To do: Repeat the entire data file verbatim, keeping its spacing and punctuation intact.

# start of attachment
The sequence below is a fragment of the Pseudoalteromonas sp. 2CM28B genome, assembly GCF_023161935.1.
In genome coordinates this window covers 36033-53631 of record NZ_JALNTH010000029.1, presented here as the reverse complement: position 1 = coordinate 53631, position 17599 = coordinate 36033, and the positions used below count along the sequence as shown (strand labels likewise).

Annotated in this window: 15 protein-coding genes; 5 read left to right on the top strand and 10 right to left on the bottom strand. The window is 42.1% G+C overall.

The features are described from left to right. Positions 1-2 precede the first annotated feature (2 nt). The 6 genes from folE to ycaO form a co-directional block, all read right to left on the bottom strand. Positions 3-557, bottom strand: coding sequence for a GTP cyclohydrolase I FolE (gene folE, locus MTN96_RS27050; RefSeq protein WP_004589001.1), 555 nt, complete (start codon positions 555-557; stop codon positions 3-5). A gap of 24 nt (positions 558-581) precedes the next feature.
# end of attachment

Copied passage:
The sequence below is a fragment of the Pseudoalteromonas sp. 2CM28B genome, assembly GCF_023161935.1.
In genome coordinates this window covers 36033-53631 of record NZ_JALNTH010000029.1, presented here as the reverse complement: position 1 = coordinate 53631, position 17599 = coordinate 36033, and the positions used below count along the sequence as shown (strand labels likewise).

Annotated in this window: 15 protein-coding genes; 5 read left to right on the top strand and 10 right to left on the bottom strand. The window is 42.1% G+C overall.

The features are described from left to right. Positions 1-2 precede the first annotated feature (2 nt). The 6 genes from folE to ycaO form a co-directional block, all read right to left on the bottom strand. Positions 3-557, bottom strand: coding sequence for a GTP cyclohydrolase I FolE (gene folE, locus MTN96_RS27050; RefSeq protein WP_004589001.1), 555 nt, complete (start codon positions 555-557; stop codon positions 3-5). A gap of 24 nt (positions 558-581) precedes the next feature.